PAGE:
Photography by Scott Robert Lim
as I bring up our first photograph here. One of things I notice is I was kind of going through your website looking at your different photos. Is that location scouting? I think it seems to be a big part because you have some great locations. Tell me about scouting, finding these locations even before the shoot. Um, yeah. Sometimes you you're gonna never you know, the time that you get there. That's the first time you're going to be there. And so And if you're like going Teoh like, really far away place, you can't go there beforehand to check it out. Now, unless you have a few $1000 a spare or whatever, but I search online a lot I'll put in that place or, you know, let's say I'm going to Central Park, so I'll just type in Central Park and Google, hit the images, see what come up Instagram hashtags and you can actually find a lot online. Yeah, the research has been so much easier now years ago And so is this Central Park? Yes, because I think I think I've been there now. One of the quest...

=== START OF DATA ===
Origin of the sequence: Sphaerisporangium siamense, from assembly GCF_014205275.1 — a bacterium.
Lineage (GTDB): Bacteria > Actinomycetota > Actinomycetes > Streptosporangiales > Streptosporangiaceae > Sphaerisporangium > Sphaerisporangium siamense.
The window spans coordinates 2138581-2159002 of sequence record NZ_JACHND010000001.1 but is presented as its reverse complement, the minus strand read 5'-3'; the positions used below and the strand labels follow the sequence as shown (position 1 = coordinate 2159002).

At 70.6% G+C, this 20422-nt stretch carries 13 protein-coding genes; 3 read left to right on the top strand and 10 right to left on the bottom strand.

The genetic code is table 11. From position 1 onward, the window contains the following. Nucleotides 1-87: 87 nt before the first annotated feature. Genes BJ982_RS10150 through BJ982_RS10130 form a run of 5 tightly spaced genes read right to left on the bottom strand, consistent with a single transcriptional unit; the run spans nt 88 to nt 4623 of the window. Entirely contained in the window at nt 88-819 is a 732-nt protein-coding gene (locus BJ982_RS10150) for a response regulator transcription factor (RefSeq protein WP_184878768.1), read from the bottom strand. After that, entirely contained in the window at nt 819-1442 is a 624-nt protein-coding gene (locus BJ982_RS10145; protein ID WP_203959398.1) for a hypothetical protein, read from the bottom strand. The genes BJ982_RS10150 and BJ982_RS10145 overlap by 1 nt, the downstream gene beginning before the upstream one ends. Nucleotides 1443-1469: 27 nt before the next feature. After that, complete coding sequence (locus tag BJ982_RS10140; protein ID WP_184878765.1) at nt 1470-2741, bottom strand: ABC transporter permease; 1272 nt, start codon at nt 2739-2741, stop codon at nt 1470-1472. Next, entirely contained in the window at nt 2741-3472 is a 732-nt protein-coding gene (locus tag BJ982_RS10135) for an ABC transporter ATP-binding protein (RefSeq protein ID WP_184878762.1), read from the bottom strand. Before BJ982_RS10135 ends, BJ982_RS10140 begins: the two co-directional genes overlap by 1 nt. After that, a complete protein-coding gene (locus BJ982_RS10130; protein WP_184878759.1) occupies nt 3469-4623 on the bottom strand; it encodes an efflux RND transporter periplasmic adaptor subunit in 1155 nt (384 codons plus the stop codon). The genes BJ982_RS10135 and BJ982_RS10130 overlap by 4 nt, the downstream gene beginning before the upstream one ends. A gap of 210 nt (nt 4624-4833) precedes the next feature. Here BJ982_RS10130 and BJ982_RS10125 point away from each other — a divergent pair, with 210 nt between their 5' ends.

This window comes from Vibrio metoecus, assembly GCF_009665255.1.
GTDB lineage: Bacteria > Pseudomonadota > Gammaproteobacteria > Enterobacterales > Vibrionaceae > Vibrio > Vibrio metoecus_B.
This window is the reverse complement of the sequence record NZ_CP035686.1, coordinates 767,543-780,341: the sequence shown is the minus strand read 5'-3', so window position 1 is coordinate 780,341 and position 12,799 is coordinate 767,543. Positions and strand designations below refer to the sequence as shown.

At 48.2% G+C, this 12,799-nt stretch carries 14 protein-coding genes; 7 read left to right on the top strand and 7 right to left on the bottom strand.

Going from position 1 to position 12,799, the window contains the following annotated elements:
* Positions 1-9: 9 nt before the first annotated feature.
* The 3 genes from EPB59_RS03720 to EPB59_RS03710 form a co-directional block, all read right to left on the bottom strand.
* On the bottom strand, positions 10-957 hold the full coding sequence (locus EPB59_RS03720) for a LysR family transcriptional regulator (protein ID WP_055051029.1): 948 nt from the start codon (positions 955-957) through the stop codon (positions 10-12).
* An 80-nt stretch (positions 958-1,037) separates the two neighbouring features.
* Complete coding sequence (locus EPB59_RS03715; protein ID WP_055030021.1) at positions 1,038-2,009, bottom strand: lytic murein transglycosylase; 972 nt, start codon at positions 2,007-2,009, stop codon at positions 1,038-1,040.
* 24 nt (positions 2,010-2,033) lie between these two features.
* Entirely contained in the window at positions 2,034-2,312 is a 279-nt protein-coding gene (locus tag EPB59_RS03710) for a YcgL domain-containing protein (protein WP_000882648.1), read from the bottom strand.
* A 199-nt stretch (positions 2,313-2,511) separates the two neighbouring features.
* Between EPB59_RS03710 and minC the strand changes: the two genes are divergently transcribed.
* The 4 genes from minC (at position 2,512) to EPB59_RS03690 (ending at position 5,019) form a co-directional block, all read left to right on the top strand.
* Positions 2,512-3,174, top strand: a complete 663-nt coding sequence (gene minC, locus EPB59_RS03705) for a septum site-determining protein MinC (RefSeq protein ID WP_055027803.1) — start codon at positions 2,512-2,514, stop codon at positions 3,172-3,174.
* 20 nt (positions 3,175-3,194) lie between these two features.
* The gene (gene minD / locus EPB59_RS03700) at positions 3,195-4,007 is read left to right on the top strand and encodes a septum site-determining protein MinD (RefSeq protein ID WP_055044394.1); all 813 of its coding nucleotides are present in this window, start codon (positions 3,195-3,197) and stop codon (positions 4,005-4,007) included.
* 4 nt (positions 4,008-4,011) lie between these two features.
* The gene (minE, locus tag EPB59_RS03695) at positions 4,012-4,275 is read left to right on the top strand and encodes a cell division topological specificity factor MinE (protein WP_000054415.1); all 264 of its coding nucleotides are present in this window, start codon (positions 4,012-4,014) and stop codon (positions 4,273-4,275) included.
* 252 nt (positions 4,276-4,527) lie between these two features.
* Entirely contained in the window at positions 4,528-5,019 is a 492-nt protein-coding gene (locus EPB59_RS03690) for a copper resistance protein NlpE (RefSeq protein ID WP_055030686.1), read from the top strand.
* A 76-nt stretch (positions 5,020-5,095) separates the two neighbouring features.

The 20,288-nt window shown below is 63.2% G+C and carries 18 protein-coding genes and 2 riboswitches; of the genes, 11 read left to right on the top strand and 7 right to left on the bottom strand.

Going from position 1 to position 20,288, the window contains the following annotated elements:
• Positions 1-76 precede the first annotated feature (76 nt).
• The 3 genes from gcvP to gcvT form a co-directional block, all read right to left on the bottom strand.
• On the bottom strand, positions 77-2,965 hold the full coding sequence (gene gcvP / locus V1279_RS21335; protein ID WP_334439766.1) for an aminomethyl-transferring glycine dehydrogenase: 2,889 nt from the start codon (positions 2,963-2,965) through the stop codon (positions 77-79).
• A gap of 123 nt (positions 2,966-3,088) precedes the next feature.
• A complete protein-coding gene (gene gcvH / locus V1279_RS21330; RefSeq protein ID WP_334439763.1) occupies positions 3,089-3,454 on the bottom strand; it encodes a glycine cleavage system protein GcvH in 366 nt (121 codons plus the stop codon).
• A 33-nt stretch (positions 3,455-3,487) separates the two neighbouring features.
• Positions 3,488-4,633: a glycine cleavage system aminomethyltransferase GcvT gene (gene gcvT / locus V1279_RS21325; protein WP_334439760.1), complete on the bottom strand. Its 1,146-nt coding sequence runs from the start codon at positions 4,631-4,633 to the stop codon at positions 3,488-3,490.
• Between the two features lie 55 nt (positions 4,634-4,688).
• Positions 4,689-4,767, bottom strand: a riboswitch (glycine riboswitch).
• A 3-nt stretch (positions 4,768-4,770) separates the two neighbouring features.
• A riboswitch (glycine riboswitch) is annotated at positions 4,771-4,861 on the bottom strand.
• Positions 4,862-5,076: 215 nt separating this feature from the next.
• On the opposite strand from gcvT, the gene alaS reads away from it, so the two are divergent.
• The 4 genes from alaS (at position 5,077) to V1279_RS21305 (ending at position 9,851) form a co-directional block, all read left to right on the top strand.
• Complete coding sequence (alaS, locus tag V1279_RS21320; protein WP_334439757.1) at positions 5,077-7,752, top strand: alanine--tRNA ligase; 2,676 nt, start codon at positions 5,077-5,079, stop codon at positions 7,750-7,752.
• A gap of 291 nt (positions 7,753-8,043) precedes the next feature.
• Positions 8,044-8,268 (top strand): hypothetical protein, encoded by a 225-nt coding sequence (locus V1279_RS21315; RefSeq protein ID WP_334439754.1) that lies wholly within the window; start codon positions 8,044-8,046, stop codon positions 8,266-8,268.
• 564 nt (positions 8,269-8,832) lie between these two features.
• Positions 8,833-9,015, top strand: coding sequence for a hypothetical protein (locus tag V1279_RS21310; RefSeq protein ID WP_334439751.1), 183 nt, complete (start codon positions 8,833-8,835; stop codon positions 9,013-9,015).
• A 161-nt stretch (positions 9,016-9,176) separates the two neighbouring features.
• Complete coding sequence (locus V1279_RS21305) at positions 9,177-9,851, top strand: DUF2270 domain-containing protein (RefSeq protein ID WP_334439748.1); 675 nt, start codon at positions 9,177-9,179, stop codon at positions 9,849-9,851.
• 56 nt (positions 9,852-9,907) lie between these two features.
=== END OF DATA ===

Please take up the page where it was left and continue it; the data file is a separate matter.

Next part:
ions that I'm sure people are gonna have as we go through more of your photographs is what do you do about all the other people there now? Are you going there at a particular time of day when there's just less people, you know? What? Innovation? Okay, this is the best time to go on location somewhere when it's raining clouds off. Well, those are added it. But, you know, um, that's true. I've been there when there's thousands of people walking around, and so you have to learn how to. Yes. Although it's busy, let me walk around the corner here. Let me take a different perspective of that iconic location and find a little nook where you can shoot, but it still has the flavor of the place. But there's not as many people walking around. And that's a skill in itself. Yeah, because you a lot of people are drawn to that most iconic location. Okay, I gotta be right here, front and center, right. And they could move themselves back a little that just to get to that, You know, the Spanish steps in Italy? Yes. Thousands of people, right? It's always crowded. Yeah, size do do a workshop. And I said, Hey, guys. Do you think if we go to Spanish steps at 1 a.m. In the morning, and they're like, uh, yeah, sure. Let's go. Because that and it was empty. Rose Empty. How beautiful. Yes. So it's just, like, kind of, Ah, landscape photographer getting that sunset. Yeah. Sometimes you got to go out of the way, Teoh. You know, you just get the shot that you want. And that's where that passion really carries you. Yeah. Morning. Like I'm crazy enough to do that. Now, was this a shot that you were setting up eyes this for the couple or what happened? What was this for? Yeah, So I was in class, actually demonstrating, um, shooting with couples and using a landscape. And, um, just creates a different posing. Beautiful love that. I love that. Now, where are we? Okay, wait. Here we are. You know, we're at an iconic location, but we're not front in Central were a little little corner. Just a hint. It's something. Right? So I rented this huge five bedroom flat for the workshop. Yeah, and so the balcony was really, really long. But the reason why I chose it because it had a view of the Eiffel Death. Like I know I can get some sort of shot there. Well, you know, I could see how a lot of people would rent this room. They'd go. Oh, well, you can see the Eiffel Tower. It's It's kind of down there. It's like front and center. It's not like right next to it. You're you're probably half a mile away, if not more. Right? And so you had to pull out your long lenses. I think I was shooting within 85 here, you know, bringing compress it to bring the background closer. Now, obviously, you're adding in some external lighting here. Yeah, well, this is not the natural light that they have on the porch. No, I had a guy pressed in the corner there with a flash and an umbrella firing some light down on top of her. So? So if you were gonna go traveling to do this sort of work, whether it's for a workshop or you're just gonna go do it on location for a client, how big is your lighting back? Um, you don't need very much at all. That's what I really love. Teaching is going out with a couple manual flashes in a video light. An umbrella. Good to go when you say manual flashes you're talking about, like on camera flashes. Really? That Oh, yeah. Ah, wireless system where you can control the lighting off camera. Um, and you could just use a basic triggering system, or you can get sophisticated, do whatever you want, but yeah, it doesn't when you kind of get out there and, um, have a little experience doing it. You don't really need a lot if you have the knowledge. How many lights do you like to work with? You can you can deal with zero. What do you think? About 1 to 3 lights? Yeah. You know, um, and I use the sun as a light source to So if you're using the sun as your life slips and even if you just had one, then you can add a rim, light or back light on top of that or whatever natural lights given to you. So I feel, you know, in general, couple flashes will do it because when you're shooting in bright sunlight, you might need to put them together to overpower the sun and then Also, you can split them up so you can have a main in a rim light or something. So 2 to 3 usually don't go past three, cause you don't have the time. Yeah, you know, it gets it gets complicated. Yeah, thereof in Paris. And even if I'm setting up a backlight, that could be somebody walking around and kicking it or whatever. So you don't tend toe, have time to set up four lights and a location where the bunch of tourists are and everything. So, how big of soft box will you bring with you? Yeah, I just use the sheet through umbrella. Umbrella. 83 inches. Holds up. Holds up. Damn protected from the rain, too. I can tell you how many times that came in handy, like it's raining and you're all good. Excellent. All right, let's check out this next one here. So, whereabouts was this one. This was in Australia, actually had a museum that we shot around. Um, and so, uh, that was a really fun shoot. And, um, I'm just using ah, popping. There's a great rim light in the back there, and I metered for that rim light. And then I just added a little bit of flash. And so a lot of times people meter for the background, wanting the background all nice. But when I'm shooting a portrait, it's really hard to recreate a rim light in photo shoot. I don't know, baby. If you could create a after a program that can do that a filter that you be like a millionaire So, uh, even at the expense of blowing out some background, which I know I'm doing, I love to just get that rim light, even if it's suddenly there to keep that there to preserve. Well, it's a nice separation between, Yeah, sick in the background, It really said yes. Now, when I look at her and I look at her dress and I look at her makeup, you're working with other people, hear that air helping set this up? No, I mean, yeah, I mean the makeup and the dress. But when you're on on this on the location, it's all me, the photographer, directing and telling with the track of everything. There is a lot of things. I mean, just beyond the photography, there's organizing people and making sure every detail and I can't tell you how many portrait's I've shot and then realized. Oh, this is turned over. And this is in the wrong position. It's hard. It's really hard. I think you'll go through a stringer shots and go. Oh, shoot her hands right there. Why didn't I get that? You're you know, you love yourself. And I think that's just when shooting a lot and doing it. Um well, you know, just in ah workshop that I taught if you don't have some of the fundamentals down, let's say you don't have your lighting down. Your mind is concentrated on how'm I gonna like this. Is this gonna work? You can't notice all the other small details that are there, right? Yeah. Just consumed by that one thing that you're worried that Yeah. So what? You kind of have a handle on the lighting, the composition, the portraiture, I mean, the opposing. And then you don't really have to think about that because you know what you're doing now? A You can see the little detail. Oh, can you remove that bag back there? Then what's more important? If you don't have to worry about those fundamentals, you can be more creative. And that's the thing that is going to separate you from everybody else getting to that creative side of yourself. But if you're bogged down just trying to understand the techno, you know that if they don't know their camera, they can. It's like the Senate's going down. What do I do? Right. So you have to have those fundamentals allowing creativity to shine. Nice. Nice. Let's go into the next one Here. Interesting location. Whereabouts is this This was in another museum in Australia. Yeah. And you know, it was great there. Ah, because it was in congre, which is near Sydney, and they let you do anything in their in their museum. I mean, like, shoot if that was in Los Angeles that we have security guards all over permissions. You sure we could shoot on your Oh, yeah, we do it all the time. And I was having a ball cause and they had these. This was like a wave struck, sir, metal waiver concrete wave, you know? And so I just used that as a backdrop, and we had a beautiful sense that going and and had some light coming in that edge light where it was, a couple flashes from behind her just to give that. So on this piece, in particular or in general, in the other work, How much of it is your vision ahead of time. You know what the backdrop is? You know what the shot is versus you get on location and you start going. Oh, this is gonna work. And you start changing and moving, right? I would say, you know, you get a location because you don't know what the weather is gonna be like, either. Yeah, so you could look online and, you know, all the shots are like, you know, in brights are nice sunset or whatever. Then you get there and it's rating. Oh, shoot. You know, So I kind of liked I don't do that a lot because I don't want my expected expectations so high because you might get there instead, completely different situations. So I'd say, you know, 95% of the time, it's like, Okay, let's go there and see what we can come up with. That's the challenge that I love. Well, you have a skill set that were that works because you've been in enough situations where you can assess by around lighting and all of them. That's what I love to teach is like, Okay, you're in this situation. Let's break it down into small, digestible things that I could do. And so when I teach about composition and I'm telling them to look for a like, a shape and just put your subject in there, um And so, you know, a few little tools that they could have going into places like that can make a huge difference. Yeah. Nice. Okay, I think we're in the studio now. No, really, I got interesting story about okay. Lets you OK, so I'm in China doing this workshop, okay. And the whole week, you know, we're taking a bunch of great pictures and, um, these air, actually else the students in the class, and then it's kind of like, uh hey, we've been taking pictures of all these, you know, other people. I want some pictures of art, you know, of ourselves, all dressed up in everything. So the last day, I mean, I think this was shot it like, I don't know, 12 midnight hours like that. And so they get all dressed down. Go Okay, fine. You guys get all drizzle will love the suit, you guys. So they got all dolled up and dressed up, and then we just had a great time, you know, shooting. And this has happened to be the room that they were in had an interesting wallpaper, that that's just the wall that wallpaper was like, almost sure that was like a special backdrop you brought. No, it was the wallpaper. And it was actually gray. Wow. Because it looks I thought it was almost illuminated from the rear because it's got It is I put, like, flashes down there and to use, like, for small little flashes. Okay. And then we kind of together kind of thought of this little, uh, getting because that's what they were doing. You know, they were getting each other ready before the shot. And it's actually, you know, kind of one of my iconic shots that I've taken. Yeah, very, very distinctive. Shocked for sure. Yeah. Let that. Okay, so tell me about getting in a location like this, Um, because you don't just walk in. No, you don't. I I was doing a workshop in Kansas, and they had access to this place. Hey, Scott, you want to shoot of this theater? Yeah, and but you know what? Getting access to police. Ah, lot of times you just have to talk to you. Don't realize how many of your friends have a contact of a contact of a contact that can get you into places. But you just have to throw your dream out there. It's like if, oh, I wish one day I could shoot a Dodger Stadium or whatever, throw it out there. And eventually people know some people that know some people. And you're there, right? Let me tell you a story. It's like one of my dreams. I'm I'm a huge, like Oakland Raiders fan. Whatever. Right? And so it turns out that, uh, you know, my cousin works for Marshawn Lynch was big, So yeah, and so, you know, I just kind of threw that a It's my dream one day, toe like sheet at a Raider game there and he goes, and then he set it up for me. So, like, you know, the last game, I think it's December 31st that watch me, I'll be on that side so you throw it out there, you know, location. You see, like you just keep throwing out There might not be, you know, the next month or the next year. Whatever. But you will get in there for assistance. You persistence. So on a shot like this, you're setting up some lighting, and I'm kind of interesting is somewhere topic we've talked a little bit about is once you have that lighting set up and you're thinking OK, well, I can try a few more poses like this, or I can move the lighting over to another location. But you have that moving the lighting. Yeah. Okay. Down here. I reset back up, and it's gonna be 15 minutes before you start shooting again, right? How do you kind of balance off? Well, let me get more poses in this location. Versus Okay, we got to scrap this location and move on. Yeah, well, the first rule that I say, is if you feel that it's not working out right in the beginning, cut it short. And so even I'll do that. I'll be shooting whatever. Go. You know what? This is terrible lets you geo start busting up. They know I'm human and And that's the first thing because it's kind of like you get in there. You're trying to polish a turd and that Listen, that idea that you had just doesn't work and it happens to everybody you know, s so I think that's the first thing you've got to feel excited about, what you're doing And it feels like, Hey, it's coming together. But if not, don't work at the death. Just go to the better location. It's kind of like when you take a whole string of photos, that event, you know, the ones that are good and you can just see it right there, and the other ones are not so good. But then if you try, keep working, getting Photoshopped forever, you're still it's not gonna be a great shot. You just got to move on to the good shot, and that's the same thing with locations or the idea that you have. Uh, it's going to just come to you to go, So okay, this is magic right here. So find the magic places and just go to them. And if you don't feel there's any magic there in the beginning, just cut it. Just move on. Yeah, that makes sense. Makes sense. All right. So I threw this one here because this little different multiple exposure later, I depending on how you want to do it, tell me a little bit about this one. Uh, I just edit. Did this one in my phone? Actually, you're killing me. Okay, Over. Then I took it in tow. I then I took it into photo shop and smooth the skin out a little bit more, but it just did a double exposure of my phone. Um, and so I just, um I wanted to kind of I had a lot of great shots, but then I didn't want to make people look at a whole string of them. So I go, I kind of like these two shots here. Let me just see if I can find put him together. And I had some empty space from the other side. And so, like, tried that It was kind of experimentation. Yeah, and I think that's what you gotta do sometimes is to experiment. And it might, uh, give you an idea about going down a particular style to develop more. Right? So currently you've been shooting for decades. It sounds like Ah, yeah, about 15 15 years now. What's your current challenge? What are you working on right now? Oh, man. Um, I think it always comes down to, um, for me teaching and creating programs for people. And so, like, for me, photography wise, I love it. And so what I'm trying to do is take my photography knowledge and create parole, Take take a person through a program where they could finish at a certain level and make a certain amount of income. And so my mind a lot of time is, Although I love the photography, my mind is actually more on the people and getting them to the next level because that's what really makes me tick, is saying Damn. And so that's what I'm trying to do, is is create something in the industry where they could go through a certain program and then, hey, make X amount of dollars at the end. Just like any kind of profession of being an engineer or a doctor or whatever, I don't feel that they're yet for photography. It's just scattered all over. It is, It is, you know, in the universities have done a terrible job doing that because you just come out of their un prepared to make any kind of money, you know? And so anyways, that's a little bit different than you know, my photography, But that's really not perfectly fine. I mean, it has me thinking. So you you lied a number of workshops yourself. Yeah. And when somebody comes onto your workshop, what is your hope That they already know they already have down? Because they you're not starting at. Okay, this is the shutters. I You need to have them to have a certain amount of skill level. What are those? Basically. And I'll need to be seen. All I say is like, if you can shoot your camera in manual mode, then you're good to go. Yeah, that's all I require that when I say change your I s so they know what that means. You don't have to come around to figure that out. Yeah, because that's on life. Suit is in manual, and I'm not a guy that knows every feature like you. I know my five network for May and yeah, yeah. Good. You know, that's the way most people are. You get the few figured out and then that you can go all right. Another interesting location here. Now, where is this? This is one of the most iconic places to shoot in Los Angeles Museum, and they don't let you bring a lot of lighting equipment, gear. Anything that you can hold in your hand is a little. But once you put it on the ground here, cover the security guard. Get up, Get up. You're from Los Angeles. Los Angeles has got obviously the huge movie industry, but there's a lot of still photographers down there as well. And it seems like every couple weeks on some photography block I see about some location. You now have to get more prayer. I know it's terrible. Yeah, you know, Goto, Australian students. Why Spain is pretty wide open to I loved it. Well, there's a lot of countries that you can travel Teoh not have the rules and regulations that we have here in the US, you know, it's just getting terrible. Can't do it. Can't you do anything? Can't even shoot in a restaurant and more, you know, it's like, Oh, gosh, talk to me about working with models or everyday people in how much time you have with them, how you direct them. You're making things easy on them. So you get the memorize them. So usually you know, the people that you see on my website like for here They're just friends, actually, you know, and so I like working with people who are not like trained is being models, cause it's better teaching examples, so you don't have a lot of time at all. You just have a few minutes. So you really have to practice, um, knowing how to direct efficiently somebody to get a shot off. It's nice. And, um, you know, for me, I find that if you let a ah person just do whatever it usually is not very good. They need your direction and you need to fine tune it. Because a lot, you know, even some trained models, a lot of times they don't their hands or not is finished or whatever. So you need to know your craft and then executed don't have that expectation on the model. It's because it's all about us. Good advice. Good advice. There. Now, I wanted to throw this one here cause this just seems a little bit different. Yeah, some of your street photography or way we're doing on a eso. Uh, we were shooting this model here, which happens from my cousin. And so, uh, we're just walking by and I saw these guys taking a cigarette. Break a goose. Stan, do you mind if she's standing that that doorway there? So then we put her up there, and they all started walking away. Going Teoh No, no, no, no. Stay there. Just do what you're doing. And just damn clicked a few shots. And I loved it. And that's the type of thing that you don't plan for. No. I mean, you could hire everyone, but you can get it. Just if you're quick, right, your quick and you talk to him, right? You can make things happen. That's literally, like a 32nd shot. Nice. That's it. Taking advantage of the situation. Yeah, perfect. Perfect. And I think this is our last vote of years to look at another great location. Talked to me about this one. Yeah. You know, every year that I go to Paris, I run out this huge chateau. It's actually the place where they started horse racing. So it's built in the 14th century, and I rent the entire place out for our class, and we always get some amazing shots in there. And I always kind of do, Ah, one of my things, his nose towards the light, right s. So that's what she's doing and just taking a wide angle of it. And sometimes you have to learn how to shoot tight and wide. And so this is more of an exercise of trying to kind of show the kind of, uh, the majestic, you know, the the huge the grandiose place that you're at, right? Is this all natural it? Yeah. Yeah. And you have a shop in there to give it that pink tone. Give it. Give it a little color. Yes, beautiful, great collection of images. I have so many great ones like that, Like boys is a really awesome to be able to choose from all these different ones. So thanks a lot for bringing those. And let's see, we might want toe let people know where they confined your other classes. Here. Creativelive tell the folks at home a little about these three different classes here, you know, what? I'm really proud about this. Ah, portrait photography fundamentals. Because that was kind of the class where I felt like I could put everything together in a short amount of time. So if I if you know of a student came to me and said like, Hey, I only got, like, a couple of days. Can you teach me everything? Oh, OK, that would be that class. And hiring you for a couple days would probably be a little more expensive. Yeah, just a little bit more on. So that's one where I put everything together and then the other classes, Um Ah, we're on photo week, right? And I kind of get more specific and detailed about things. The natural light is great. It's like give you several different ways to shoot in natural light with bright light and all that kind of stuff. And then the third workshop. I really love to that. That's when I kind of get into business and life skills were talk about. It's just not knowing your camera to be successful, to earn a living, you still have to have these business and people and some life skills. These are things that are important. And so it's just a really short workshop, given you overview of because I've been an entrepreneur for 25 years, and so I'm able to take all that knowledge and put it into a really short, condensed class. That sounds like a great class. So, folks, if you want to check those classes out there all available at Creative Life and there were more classes as well, wait, you don't overwhelm you with classes around himself. There's those of three to take a look at right now. And if people want to keep in touch or follow you, Yeah, actually, on Facebook I go by Scott Robert Limo together like that. But there's also another business page, but I'm really I'm more involved in my personal page. So just follow me on my personal page there and then Instagram. Of course, that's got Robert